Memorial Day...my Grandma called it Decoration Day. Most of my most cherished and valued memories of this day are tied up with memories of my Grandma. I used to go with my grandparents each year as they went and decorated the graves of the loved ones and ancestors in our family...and there were a lot of graves to visit. We visited multiple cemeteries.
Today we are canning cherries. It's actually my first time canning cherries, though I remember eating my mother's canned cherries as a child. The sweet taste of cherry bursting in my mouth on a cold winter's day... the beautiful color of the ripe red cherries in the jar. A feast for the eyes as well as the taste buds. After all these years, those cherries which long ago nourished my body, now nourish my soul as I remember...
I’ve posted the handout for my teleseminar here in case you have trouble downloading it.
“Principles for Happy Home Educating Families”
My vision for this seminar is that it would reach new and veteran homeschoolers who feel overwhelmed, stressed, and/or a little unsure. I would hope that each person who tunes in would leave with the feeling that home education is not nearly so hard as we often make it for ourselves. I would hope for them to leave feeling a renewed sense of trust in themselves and in their abilities to provide a fantastic education for their children. I would hope for them to leave feeling hopeful and joyful about their choice to homeschool and committed to enjoy it even more.
Sometime ago my friend Christy (also a veteran homeschooling mom) and I were visiting about homeschooling and she wondered what a “7 Habits of Highly Effective Homeschoolers” list would look like. This list would probably be different for each homeschooling family, but the idea really intrigued me and I was able to quickly jot down the main ideas that I would put on my list; the things that I, as a veteran homeschooling mom, would share as the important habits homeschooling families. Or perhaps just as accurately…the things I wish that I could go back and tell the me who was just beginning home education all those years ago (15 to be exact).
I turned the title (imitating The Seven Habits of Highly Effective People) around a bit because I would want to de-emphasize the “effective” part and emphasize happiness instead. While we do want to be effective homeschoolers, I don’t believe that this is really our ultimate goal. Keep asking yourself the question “why?” and you will sooner or later come to the bottom of it all. I think that our ultimate goal for our children and ourselves is happiness…as in “Men are that they might have joy.” We want our children to be successful…why?…so that they will be happy. I would submit that happiness is the end goal of what we do in our families. These items on my list are really principles more than they are habits. Application of these principles will help us to find joy and happiness in our homes and in our homeschooling.
Principles have many different applications and will be applied in different ways depending on the circumstance, family, or need. So, rather than being method based (I could never tell another parent how to homeschool), my list is a principle based list and I believe that every homeschooling family can apply these principles as they seek for happiness in their homeschooling. I believe that these principles…applied in the ways which work best for each family…will help homeschooling families to educate at home with peace, joy, and confidence. I’d love to share it with others.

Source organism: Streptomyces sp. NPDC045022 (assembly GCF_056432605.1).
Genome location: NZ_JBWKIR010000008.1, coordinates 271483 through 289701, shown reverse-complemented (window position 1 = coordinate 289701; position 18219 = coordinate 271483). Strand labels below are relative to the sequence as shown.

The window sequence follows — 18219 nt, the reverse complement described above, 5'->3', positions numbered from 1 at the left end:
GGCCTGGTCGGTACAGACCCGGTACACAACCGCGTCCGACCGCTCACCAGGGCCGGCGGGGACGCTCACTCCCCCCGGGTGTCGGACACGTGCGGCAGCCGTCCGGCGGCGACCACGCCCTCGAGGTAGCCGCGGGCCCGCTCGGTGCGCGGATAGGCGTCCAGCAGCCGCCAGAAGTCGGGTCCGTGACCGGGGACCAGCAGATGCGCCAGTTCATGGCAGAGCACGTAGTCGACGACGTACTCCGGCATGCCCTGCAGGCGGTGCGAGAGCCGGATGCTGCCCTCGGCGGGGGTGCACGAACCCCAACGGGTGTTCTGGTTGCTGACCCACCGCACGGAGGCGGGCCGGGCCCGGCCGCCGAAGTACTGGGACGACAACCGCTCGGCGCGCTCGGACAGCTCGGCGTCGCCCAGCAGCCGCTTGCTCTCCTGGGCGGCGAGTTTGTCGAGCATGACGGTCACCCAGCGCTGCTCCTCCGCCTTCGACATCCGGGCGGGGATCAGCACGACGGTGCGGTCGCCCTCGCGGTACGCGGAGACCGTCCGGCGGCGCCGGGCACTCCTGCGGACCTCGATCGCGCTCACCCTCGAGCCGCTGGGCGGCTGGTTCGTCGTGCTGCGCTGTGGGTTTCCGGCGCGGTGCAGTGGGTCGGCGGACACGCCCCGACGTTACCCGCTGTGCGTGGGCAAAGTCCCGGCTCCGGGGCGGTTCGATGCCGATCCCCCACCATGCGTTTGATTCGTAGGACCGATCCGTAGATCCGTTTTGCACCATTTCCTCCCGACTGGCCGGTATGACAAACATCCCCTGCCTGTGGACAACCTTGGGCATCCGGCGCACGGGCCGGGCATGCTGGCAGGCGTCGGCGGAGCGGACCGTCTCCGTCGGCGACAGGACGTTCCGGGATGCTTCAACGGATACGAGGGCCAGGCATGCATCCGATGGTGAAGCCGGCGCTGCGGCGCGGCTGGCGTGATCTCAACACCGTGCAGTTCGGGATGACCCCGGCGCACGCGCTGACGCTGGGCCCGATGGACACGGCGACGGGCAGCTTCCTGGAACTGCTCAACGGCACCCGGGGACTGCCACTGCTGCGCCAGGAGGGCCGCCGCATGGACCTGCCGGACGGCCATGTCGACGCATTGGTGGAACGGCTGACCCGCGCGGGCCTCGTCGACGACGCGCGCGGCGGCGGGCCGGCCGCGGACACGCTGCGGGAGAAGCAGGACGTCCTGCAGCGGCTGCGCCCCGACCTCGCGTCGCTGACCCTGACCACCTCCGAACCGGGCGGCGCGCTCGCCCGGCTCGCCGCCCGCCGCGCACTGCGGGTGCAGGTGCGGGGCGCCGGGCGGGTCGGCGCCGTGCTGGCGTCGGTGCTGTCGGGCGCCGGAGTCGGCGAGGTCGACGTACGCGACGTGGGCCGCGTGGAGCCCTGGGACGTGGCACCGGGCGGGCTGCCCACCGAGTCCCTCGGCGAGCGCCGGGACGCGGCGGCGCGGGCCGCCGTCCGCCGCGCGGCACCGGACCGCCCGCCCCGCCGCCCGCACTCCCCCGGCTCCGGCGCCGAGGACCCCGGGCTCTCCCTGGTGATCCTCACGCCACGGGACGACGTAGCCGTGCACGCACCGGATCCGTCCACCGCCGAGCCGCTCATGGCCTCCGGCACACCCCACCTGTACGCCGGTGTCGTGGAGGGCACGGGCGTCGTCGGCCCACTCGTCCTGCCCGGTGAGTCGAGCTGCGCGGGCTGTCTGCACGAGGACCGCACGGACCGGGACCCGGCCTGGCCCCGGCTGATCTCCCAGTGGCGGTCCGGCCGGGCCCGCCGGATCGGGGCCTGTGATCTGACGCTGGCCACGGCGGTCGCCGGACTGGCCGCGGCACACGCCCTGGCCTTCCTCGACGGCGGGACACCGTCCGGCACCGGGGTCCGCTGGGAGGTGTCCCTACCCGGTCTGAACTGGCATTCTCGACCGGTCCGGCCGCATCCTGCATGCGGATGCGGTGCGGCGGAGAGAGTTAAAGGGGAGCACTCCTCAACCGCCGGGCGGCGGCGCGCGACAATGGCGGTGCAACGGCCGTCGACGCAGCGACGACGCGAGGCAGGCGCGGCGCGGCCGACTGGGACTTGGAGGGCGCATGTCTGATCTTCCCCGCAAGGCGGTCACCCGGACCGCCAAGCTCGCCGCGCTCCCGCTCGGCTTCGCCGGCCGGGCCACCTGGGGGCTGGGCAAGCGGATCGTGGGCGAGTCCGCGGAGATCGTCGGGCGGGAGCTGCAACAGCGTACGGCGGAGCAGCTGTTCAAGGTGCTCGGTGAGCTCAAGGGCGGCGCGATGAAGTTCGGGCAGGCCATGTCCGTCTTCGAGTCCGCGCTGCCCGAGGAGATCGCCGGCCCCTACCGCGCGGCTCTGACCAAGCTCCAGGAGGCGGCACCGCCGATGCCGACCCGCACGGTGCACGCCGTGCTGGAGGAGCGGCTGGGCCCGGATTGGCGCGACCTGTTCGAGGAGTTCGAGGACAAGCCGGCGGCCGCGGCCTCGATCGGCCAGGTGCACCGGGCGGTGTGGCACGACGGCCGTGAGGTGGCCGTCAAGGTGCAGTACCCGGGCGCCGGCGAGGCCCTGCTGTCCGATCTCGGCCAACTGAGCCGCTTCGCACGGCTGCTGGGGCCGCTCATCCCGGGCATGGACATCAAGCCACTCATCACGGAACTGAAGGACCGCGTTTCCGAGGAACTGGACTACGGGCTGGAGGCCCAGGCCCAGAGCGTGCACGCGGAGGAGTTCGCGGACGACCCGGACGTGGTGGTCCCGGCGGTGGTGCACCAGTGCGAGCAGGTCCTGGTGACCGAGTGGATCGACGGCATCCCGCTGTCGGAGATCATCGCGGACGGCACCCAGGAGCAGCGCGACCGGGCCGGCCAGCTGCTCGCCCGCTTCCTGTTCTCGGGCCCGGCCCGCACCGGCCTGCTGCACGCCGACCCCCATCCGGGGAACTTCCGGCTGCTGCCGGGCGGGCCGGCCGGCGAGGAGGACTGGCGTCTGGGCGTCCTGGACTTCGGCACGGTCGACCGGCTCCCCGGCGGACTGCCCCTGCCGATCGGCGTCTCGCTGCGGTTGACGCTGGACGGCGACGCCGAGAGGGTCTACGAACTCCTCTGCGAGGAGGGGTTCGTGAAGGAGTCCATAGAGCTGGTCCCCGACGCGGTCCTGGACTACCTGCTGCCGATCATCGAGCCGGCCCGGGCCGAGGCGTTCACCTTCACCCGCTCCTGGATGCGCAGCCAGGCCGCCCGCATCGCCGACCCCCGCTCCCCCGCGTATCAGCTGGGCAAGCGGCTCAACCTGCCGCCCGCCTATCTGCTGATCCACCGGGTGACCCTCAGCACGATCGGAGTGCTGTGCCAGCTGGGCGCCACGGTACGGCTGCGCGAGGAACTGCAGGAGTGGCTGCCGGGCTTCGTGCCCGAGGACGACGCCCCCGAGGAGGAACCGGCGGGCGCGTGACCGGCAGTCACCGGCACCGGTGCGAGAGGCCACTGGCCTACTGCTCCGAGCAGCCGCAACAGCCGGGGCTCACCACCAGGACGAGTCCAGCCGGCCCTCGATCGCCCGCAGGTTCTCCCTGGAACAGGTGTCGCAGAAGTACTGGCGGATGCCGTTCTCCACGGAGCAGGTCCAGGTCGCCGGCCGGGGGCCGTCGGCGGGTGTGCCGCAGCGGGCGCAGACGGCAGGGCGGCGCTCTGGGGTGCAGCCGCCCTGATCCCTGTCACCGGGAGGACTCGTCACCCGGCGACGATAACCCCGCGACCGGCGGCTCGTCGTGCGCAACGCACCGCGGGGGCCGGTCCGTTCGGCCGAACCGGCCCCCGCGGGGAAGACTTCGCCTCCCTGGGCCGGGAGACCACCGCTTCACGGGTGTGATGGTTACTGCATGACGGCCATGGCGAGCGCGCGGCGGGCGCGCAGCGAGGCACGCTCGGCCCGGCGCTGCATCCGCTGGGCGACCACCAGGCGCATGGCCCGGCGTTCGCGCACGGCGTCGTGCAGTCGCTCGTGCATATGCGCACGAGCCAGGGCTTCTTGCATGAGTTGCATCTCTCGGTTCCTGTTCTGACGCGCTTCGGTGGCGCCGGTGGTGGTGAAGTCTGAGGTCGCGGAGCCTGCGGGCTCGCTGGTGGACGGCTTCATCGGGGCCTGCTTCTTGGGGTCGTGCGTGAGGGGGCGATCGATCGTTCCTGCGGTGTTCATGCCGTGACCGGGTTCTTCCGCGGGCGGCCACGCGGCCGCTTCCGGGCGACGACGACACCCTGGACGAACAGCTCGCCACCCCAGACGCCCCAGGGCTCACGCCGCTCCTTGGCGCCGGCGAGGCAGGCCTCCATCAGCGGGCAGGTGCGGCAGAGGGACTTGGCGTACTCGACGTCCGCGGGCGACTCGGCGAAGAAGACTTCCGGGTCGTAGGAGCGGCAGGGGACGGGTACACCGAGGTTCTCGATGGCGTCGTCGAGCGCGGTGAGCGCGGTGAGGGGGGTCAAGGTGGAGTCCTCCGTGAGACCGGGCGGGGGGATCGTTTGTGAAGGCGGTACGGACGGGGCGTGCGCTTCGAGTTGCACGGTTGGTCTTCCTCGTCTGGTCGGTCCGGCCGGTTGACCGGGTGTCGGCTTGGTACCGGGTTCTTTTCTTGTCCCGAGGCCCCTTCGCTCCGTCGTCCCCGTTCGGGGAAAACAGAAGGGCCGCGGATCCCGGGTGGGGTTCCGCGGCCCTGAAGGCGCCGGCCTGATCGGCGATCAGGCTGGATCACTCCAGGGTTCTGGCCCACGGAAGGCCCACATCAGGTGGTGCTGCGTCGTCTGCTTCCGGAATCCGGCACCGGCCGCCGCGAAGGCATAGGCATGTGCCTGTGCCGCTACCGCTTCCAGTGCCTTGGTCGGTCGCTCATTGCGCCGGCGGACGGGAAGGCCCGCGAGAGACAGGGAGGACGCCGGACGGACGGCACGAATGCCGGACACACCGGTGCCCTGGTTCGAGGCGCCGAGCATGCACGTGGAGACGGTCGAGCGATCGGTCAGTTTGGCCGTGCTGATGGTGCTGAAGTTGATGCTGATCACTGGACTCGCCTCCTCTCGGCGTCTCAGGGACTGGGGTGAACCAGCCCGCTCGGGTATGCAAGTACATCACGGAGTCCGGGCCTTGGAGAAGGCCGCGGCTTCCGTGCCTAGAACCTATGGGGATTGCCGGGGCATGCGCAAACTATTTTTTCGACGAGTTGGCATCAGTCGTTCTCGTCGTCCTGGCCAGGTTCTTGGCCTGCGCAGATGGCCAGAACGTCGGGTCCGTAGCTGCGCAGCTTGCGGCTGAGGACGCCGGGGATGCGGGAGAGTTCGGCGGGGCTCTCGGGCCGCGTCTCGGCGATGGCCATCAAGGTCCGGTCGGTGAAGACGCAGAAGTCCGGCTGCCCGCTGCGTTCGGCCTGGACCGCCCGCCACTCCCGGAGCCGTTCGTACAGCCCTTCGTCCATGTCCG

Here is the list of principles…yes, I know, it’s more than 7…and probably growing.
- Lead Out
- Look for Principles
- Keep the “eye single”
- Simplify your family life (home, routines, physical “stuff”, etc.)
- Simplify your schedule/activities.
- Simplify your goals…what really matters most?
- Work with play.
- Activity with “down time.
- Structure with Latitude…Flexible structure.
- Trust yourself…your intuition, your instincts, your “gut”…or your heart.
- Trust your children. Trust that they are growing and learning in the way that is best for them. Trust their hopes, desires, dreams, preferences, time tables for growth, etc.
- Trust the Lord (or your higher power… whatever your word for this concept). Trust that you will be given or be able to find the answers that you need personally for your individual family and situations.
- Show the way…be the example. Read and study for yourself…enjoy it. Study things that you are passionate about. Let your children see that passion. Share your excitement about what you are learning.
- Consider the difference between a shepherd (who leads) and a sheep herder (one who pushes).
- Find peace.
- Find beauty.
- Enjoy the small moments. Enjoy being with your children. Your years with them are short.
- Love life.
- Love your children…just love them first…all else will come. The best environment for learning is one in which the child knows he is loved. Many “mistakes” are remediated quickly and easily when children know that you love them. Children are forgiving. They don’t expect you to be perfect, but they do need you to love them. At the end of the day, if you child knows his math facts, but doesn’t know you love him and hasn’t felt that loving connection with you, then not only have you decreased your effectiveness with your child, but you are also missing out on the best that home education has to offer.
- Love what you study. Only use books and curriculum that you love. Be passionate about life and learning.
- Study your children first. What are their strengths and passions? What are they interested in?
- Find curriculum second. What will best meet this individual child’s needs? What will most interest him/her? What would be the most enjoyable learning methods and environments for this child?